Collaborative Tools for Molecular Visualization and Interactive Molecular Dynamics (IMD)


Theoretical Biophysics Group

NIH Resource for Macromolecular Modeling and Bioinformatics

Beckman Institute for Advanced Science and Technology

University of Illinois at Urbana-Champaign



Welcome to the Theoretical Biophysics Group, a UIUC/COE 2001 Open House event. Today we will present two projects simulated by our Molecular Dynamics program NAMD using 3-D stereo graphics produced by our visualization program, VMD. We will also talk about the computational tools we develop and use in our research. For more information go to and


The first project is a simulation study of the regulation of genetic expression in bacteria ( We will show you a model of a repressor protein that shuts down an active DNA site by forcing the DNA to adopt a looped form. The combination of a detailed all-atom model for the protein with a coarse-grained model for the DNA loop helps us to significantly reduce the computational time required to simulate the behavior of this protein-DNA system. Similar models may prove essential for understanding protein machinery in all living cells and even in designing custom proteins for medical use.


Our second project illustrates how through Interactive Molecular Dynamics (IMD) one can manipulate manually, with so-called haptic force feedback, simulated biomolecules for the purpose of drug design ( IMD relies on researchers' sense of touch in their quest to understand how biomolecules work. Via a haptic controller device, IMD applies forces to atoms in running NAMD simulations and displays the results in VMD. We will demonstrate IMD with a simulation of a key process in modern drug discovery, namely the docking of a chemical compound to a protein. Visitors will have the opportunity to experience haptic feedback firsthand.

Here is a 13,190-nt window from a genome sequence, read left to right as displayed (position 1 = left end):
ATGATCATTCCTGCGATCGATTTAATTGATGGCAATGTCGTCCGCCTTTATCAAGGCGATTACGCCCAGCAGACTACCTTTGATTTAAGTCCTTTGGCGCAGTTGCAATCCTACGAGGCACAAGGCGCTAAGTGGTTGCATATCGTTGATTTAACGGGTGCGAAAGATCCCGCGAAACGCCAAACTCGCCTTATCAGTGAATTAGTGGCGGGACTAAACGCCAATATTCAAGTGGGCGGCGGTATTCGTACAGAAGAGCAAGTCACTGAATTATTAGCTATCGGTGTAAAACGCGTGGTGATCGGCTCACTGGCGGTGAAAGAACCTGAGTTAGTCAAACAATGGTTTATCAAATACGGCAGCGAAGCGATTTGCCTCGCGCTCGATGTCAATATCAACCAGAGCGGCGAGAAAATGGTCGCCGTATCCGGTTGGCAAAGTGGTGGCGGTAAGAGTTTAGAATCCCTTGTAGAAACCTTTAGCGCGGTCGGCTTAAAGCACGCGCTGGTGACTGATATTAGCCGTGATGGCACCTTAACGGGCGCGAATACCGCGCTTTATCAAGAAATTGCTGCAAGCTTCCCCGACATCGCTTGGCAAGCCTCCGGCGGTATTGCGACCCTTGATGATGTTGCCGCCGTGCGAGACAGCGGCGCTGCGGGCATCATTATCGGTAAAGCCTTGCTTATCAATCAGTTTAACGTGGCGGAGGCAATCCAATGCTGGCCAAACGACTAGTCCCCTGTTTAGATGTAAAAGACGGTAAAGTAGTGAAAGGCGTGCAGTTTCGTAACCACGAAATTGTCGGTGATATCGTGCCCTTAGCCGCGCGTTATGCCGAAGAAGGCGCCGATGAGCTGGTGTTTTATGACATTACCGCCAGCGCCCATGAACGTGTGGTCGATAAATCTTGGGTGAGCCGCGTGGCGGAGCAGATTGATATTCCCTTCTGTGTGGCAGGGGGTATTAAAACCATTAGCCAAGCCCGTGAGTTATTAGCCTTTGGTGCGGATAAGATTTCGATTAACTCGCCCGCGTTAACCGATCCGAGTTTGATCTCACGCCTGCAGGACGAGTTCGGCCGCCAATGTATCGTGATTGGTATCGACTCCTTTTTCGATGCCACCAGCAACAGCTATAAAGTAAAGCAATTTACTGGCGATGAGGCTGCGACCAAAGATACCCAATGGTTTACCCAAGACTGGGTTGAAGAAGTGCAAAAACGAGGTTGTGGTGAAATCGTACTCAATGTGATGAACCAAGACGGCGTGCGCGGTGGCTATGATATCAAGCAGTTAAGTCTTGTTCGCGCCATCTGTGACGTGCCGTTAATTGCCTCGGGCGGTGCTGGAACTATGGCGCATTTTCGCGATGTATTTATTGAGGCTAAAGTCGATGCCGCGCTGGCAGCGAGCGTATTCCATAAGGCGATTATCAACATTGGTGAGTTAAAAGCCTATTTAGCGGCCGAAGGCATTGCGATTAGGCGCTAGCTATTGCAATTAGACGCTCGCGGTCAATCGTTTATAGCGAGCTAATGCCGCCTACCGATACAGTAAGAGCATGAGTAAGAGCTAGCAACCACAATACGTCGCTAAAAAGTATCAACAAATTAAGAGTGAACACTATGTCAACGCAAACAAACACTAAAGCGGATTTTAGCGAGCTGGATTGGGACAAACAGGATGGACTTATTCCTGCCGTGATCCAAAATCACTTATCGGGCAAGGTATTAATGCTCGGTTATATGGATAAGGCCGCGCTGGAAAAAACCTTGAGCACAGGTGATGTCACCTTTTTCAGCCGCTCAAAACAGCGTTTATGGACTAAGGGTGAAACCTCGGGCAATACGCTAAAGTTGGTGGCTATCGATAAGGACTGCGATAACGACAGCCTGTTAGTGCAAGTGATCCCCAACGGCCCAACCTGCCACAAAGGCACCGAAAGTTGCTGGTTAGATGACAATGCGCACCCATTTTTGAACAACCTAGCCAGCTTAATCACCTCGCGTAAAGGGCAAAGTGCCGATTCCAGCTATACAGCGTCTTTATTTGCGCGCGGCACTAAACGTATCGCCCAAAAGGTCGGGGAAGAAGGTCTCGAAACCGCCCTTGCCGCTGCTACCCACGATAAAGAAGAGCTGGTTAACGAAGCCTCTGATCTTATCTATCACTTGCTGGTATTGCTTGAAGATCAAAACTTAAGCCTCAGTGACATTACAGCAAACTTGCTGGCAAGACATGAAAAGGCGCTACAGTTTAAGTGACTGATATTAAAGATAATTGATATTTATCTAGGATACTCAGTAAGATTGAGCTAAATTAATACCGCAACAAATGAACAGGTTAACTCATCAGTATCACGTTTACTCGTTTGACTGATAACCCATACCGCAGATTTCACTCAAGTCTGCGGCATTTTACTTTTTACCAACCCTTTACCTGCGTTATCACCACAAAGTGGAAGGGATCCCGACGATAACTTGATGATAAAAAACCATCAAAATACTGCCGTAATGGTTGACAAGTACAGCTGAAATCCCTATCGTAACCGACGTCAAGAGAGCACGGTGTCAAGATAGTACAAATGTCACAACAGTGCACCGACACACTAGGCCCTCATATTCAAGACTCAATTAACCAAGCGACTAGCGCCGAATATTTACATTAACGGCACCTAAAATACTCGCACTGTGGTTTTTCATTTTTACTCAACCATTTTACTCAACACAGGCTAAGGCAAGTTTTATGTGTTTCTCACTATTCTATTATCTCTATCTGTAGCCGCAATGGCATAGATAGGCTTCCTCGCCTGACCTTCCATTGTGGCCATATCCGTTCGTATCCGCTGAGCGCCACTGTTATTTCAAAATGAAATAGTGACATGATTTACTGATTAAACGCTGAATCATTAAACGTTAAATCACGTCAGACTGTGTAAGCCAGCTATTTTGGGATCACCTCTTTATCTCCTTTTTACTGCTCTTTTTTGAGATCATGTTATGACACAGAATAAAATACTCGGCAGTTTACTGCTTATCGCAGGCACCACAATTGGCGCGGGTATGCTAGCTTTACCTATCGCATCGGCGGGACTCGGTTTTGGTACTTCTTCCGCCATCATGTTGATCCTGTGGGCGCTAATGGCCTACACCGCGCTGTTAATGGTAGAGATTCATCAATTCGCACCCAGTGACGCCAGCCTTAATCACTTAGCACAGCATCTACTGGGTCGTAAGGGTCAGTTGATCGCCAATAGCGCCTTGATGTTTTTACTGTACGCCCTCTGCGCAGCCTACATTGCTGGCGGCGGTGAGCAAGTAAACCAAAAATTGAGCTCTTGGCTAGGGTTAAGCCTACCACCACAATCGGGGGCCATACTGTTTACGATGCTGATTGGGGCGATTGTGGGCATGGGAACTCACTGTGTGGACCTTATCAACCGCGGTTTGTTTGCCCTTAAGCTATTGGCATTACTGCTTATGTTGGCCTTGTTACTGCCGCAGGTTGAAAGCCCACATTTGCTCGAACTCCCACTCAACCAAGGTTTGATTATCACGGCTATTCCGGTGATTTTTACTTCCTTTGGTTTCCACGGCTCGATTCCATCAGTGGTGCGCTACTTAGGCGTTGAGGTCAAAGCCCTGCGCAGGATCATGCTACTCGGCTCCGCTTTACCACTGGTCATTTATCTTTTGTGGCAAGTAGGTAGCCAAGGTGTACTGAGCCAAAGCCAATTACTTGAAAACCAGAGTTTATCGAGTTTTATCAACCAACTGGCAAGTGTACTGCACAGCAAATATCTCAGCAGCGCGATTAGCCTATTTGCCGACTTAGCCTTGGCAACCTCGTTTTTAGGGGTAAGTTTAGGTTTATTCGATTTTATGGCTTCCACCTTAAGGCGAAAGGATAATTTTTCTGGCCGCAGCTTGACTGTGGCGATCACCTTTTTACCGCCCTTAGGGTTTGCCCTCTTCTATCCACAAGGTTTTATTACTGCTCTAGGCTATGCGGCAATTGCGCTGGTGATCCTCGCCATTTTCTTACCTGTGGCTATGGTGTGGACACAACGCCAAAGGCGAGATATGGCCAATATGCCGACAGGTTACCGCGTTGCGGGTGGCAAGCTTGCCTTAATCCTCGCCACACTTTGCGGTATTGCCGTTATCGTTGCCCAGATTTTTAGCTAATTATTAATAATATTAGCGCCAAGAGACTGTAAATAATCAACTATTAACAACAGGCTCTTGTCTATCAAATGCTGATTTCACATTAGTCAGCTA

Finally, we will demonstrate BioCoRE (, a new generation of web-based technology we develop at the Beckman Institute. BioCoRE is a tool-oriented research environment for structural biology within which researchers can visualize information, share resources and interact with each other and with structural biology tools via a common infrastructure and across time zones and continents.


The work of the Theoretical Biophysics Group cuts across disciplines and centers on the structure and function of supramolecular systems in the living cell, and on the development of new algorithms and efficient computing tools for structural biology. Our members come from diverse fields and contribute knowledge from physics, biology, chemistry, computer science, biophysics and even from the behavioral sciences.



Presentation Schedule (sessions are about 25 minutes each):


Friday, March 2: 11 A.M., 1 P.M., 2 P. M., 3 P. M.

Saturday, March 3: 11 A.M., 1 P.M., 2 P.M.